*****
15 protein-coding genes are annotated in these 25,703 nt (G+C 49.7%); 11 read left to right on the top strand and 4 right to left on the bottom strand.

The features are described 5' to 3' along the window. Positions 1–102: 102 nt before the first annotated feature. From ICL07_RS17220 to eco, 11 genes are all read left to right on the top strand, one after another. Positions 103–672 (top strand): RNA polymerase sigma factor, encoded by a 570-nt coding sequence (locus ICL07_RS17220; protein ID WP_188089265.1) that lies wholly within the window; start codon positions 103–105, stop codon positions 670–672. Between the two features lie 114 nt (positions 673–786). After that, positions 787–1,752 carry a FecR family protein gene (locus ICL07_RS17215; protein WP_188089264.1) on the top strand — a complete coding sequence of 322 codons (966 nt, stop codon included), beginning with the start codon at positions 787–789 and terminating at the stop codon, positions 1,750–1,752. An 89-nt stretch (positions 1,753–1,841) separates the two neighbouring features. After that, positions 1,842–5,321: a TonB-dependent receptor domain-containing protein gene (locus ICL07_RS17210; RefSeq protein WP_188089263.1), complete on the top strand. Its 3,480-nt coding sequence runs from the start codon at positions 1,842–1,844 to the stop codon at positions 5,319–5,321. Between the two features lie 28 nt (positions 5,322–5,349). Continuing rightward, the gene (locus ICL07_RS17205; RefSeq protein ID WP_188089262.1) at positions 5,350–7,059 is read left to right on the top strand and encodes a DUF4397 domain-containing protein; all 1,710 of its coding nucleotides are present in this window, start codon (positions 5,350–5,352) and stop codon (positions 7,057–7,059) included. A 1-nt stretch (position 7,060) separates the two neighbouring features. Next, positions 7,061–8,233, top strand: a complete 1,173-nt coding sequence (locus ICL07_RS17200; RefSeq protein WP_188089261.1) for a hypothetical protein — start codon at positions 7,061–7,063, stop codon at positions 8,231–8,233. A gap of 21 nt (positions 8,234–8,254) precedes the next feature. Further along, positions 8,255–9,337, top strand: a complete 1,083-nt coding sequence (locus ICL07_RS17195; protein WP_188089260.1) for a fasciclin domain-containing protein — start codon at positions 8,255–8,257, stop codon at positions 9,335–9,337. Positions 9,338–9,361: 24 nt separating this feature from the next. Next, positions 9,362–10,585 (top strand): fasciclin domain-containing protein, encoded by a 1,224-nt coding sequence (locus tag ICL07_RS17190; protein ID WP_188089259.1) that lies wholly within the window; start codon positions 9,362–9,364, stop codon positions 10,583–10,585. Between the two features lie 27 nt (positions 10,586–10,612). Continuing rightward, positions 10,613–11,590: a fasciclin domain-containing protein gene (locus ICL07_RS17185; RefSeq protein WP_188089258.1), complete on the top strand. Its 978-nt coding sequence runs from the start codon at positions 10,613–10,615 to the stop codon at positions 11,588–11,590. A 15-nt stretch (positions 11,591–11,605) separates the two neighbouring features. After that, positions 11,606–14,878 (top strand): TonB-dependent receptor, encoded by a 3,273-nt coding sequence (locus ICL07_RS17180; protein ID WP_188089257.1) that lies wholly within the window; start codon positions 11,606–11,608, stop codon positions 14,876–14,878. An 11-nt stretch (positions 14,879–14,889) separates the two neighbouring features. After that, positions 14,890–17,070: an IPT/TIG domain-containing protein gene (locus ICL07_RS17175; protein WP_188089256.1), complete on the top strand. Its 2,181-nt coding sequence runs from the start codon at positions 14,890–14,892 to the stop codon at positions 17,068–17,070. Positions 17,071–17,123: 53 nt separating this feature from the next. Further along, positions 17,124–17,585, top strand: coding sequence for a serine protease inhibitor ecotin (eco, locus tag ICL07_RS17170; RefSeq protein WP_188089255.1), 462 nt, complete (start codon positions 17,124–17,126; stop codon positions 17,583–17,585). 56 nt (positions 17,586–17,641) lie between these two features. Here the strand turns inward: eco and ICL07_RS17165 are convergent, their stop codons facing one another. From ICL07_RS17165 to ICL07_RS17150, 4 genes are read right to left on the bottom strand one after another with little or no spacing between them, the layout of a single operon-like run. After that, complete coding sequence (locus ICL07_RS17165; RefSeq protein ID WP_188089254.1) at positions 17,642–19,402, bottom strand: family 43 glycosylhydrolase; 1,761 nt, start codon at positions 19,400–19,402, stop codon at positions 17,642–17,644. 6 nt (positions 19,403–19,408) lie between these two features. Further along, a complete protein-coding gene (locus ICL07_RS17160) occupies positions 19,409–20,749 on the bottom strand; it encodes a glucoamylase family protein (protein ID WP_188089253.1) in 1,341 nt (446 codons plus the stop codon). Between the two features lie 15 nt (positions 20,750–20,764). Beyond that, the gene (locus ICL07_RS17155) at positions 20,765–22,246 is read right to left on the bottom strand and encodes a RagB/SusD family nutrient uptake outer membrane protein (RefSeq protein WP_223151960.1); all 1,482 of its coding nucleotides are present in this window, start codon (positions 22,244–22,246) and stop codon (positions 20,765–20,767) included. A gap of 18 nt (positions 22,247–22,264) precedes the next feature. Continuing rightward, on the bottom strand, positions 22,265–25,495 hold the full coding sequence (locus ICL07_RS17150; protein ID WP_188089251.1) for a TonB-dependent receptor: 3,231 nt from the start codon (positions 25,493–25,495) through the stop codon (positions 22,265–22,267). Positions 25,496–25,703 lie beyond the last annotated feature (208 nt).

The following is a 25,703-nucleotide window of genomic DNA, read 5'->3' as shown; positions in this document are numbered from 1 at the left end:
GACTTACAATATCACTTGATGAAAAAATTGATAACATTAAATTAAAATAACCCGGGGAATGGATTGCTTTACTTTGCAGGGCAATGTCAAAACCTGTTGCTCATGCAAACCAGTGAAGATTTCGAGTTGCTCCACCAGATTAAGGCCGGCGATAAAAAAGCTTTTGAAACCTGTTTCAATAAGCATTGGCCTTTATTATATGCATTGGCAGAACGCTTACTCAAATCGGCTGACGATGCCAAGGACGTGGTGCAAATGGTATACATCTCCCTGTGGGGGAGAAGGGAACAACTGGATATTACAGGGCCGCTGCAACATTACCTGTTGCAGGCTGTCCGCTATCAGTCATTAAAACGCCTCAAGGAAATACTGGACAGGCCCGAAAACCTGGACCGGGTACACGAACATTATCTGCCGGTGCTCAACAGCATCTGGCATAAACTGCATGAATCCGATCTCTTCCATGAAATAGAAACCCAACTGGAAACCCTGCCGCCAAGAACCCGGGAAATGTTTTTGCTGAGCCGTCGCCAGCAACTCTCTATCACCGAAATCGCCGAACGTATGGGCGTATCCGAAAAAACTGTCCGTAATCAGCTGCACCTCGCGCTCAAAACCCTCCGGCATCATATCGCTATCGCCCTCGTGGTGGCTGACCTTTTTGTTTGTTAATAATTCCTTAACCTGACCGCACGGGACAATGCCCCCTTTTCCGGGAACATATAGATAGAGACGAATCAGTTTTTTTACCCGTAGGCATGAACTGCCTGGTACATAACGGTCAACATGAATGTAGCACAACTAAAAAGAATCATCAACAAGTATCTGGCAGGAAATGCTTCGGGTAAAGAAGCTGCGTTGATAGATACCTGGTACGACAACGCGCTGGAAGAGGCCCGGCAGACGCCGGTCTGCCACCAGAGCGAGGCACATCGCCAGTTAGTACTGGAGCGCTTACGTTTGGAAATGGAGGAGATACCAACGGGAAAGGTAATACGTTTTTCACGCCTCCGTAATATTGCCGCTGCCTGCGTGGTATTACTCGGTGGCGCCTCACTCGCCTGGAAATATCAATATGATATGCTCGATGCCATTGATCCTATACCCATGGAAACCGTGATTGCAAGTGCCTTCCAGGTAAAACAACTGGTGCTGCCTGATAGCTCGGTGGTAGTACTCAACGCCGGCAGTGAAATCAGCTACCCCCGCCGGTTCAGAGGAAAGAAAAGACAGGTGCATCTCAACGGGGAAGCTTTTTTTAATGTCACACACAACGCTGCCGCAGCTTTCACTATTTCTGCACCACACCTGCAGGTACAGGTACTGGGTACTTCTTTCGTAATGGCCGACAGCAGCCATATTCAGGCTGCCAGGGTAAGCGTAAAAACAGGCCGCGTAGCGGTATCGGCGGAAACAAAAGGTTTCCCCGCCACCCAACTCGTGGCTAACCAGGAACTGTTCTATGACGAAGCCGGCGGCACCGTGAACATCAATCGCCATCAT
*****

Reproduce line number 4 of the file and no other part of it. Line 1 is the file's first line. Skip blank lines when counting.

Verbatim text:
GACTTACAATATCACTTGATGAAAAAATTGATAACATTAAATTAAAATAACCCGGGGAATGGATTGCTTTACTTTGCAGGGCAATGTCAAAACCTGTTGCTCATGCAAACCAGTGAAGATTTCGAGTTGCTCCACCAGATTAAGGCCGGCGATAAAAAAGCTTTTGAAACCTGTTTCAATAAGCATTGGCCTTTATTATATGCATTGGCAGAACGCTTACTCAAATCGGCTGACGATGCCAAGGACGTGGTGCAAATGGTATACATCTCCCTGTGGGGGAGAAGGGAACAACTGGATATTACAGGGCCGCTGCAACATTACCTGTTGCAGGCTGTCCGCTATCAGTCATTAAAACGCCTCAAGGAAATACTGGACAGGCCCGAAAACCTGGACCGGGTACACGAACATTATCTGCCGGTGCTCAACAGCATCTGGCATAAACTGCATGAATCCGATCTCTTCCATGAAATAGAAACCCAACTGGAAACCCTGCCGCCAAGAACCCGGGAAATGTTTTTGCTGAGCCGTCGCCAGCAACTCTCTATCACCGAAATCGCCGAACGTATGGGCGTATCCGAAAAAACTGTCCGTAATCAGCTGCACCTCGCGCTCAAAACCCTCCGGCATCATATCGCTATCGCCCTCGTGGTGGCTGACCTTTTTGTTTGTTAATAATTCCTTAACCTGACCGCACGGGACAATGCCCCCTTTTCCGGGAACATATAGATAGAGACGAATCAGTTTTTTTACCCGTAGGCATGAACTGCCTGGTACATAACGGTCAACATGAATGTAGCACAACTAAAAAGAATCATCAACAAGTATCTGGCAGGAAATGCTTCGGGTAAAGAAGCTGCGTTGATAGATACCTGGTACGACAACGCGCTGGAAGAGGCCCGGCAGACGCCGGTCTGCCACCAGAGCGAGGCACATCGCCAGTTAGTACTGGAGCGCTTACGTTTGGAAATGGAGGAGATACCAACGGGAAAGGTAATACGTTTTTCACGCCTCCGTAATATTGCCGCTGCCTGCGTGGTATTACTCGGTGGCGCCTCACTCGCCTGGAAATATCAATATGATATGCTCGATGCCATTGATCCTATACCCATGGAAACCGTGATTGCAAGTGCCTTCCAGGTAAAACAACTGGTGCTGCCTGATAGCTCGGTGGTAGTACTCAACGCCGGCAGTGAAATCAGCTACCCCCGCCGGTTCAGAGGAAAGAAAAGACAGGTGCATCTCAACGGGGAAGCTTTTTTTAATGTCACACACAACGCTGCCGCAGCTTTCACTATTTCTGCACCACACCTGCAGGTACAGGTACTGGGTACTTCTTTCGTAATGGCCGACAGCAGCCATATTCAGGCTGCCAGGGTAAGCGTAAAAACAGGCCGCGTAGCGGTATCGGCGGAAACAAAAGGTTTCCCCGCCACCCAACTCGTGGCTAACCAGGAACTGTTCTATGACGAAGCCGGCGGCACCGTGAACATCAATCGCCATCAT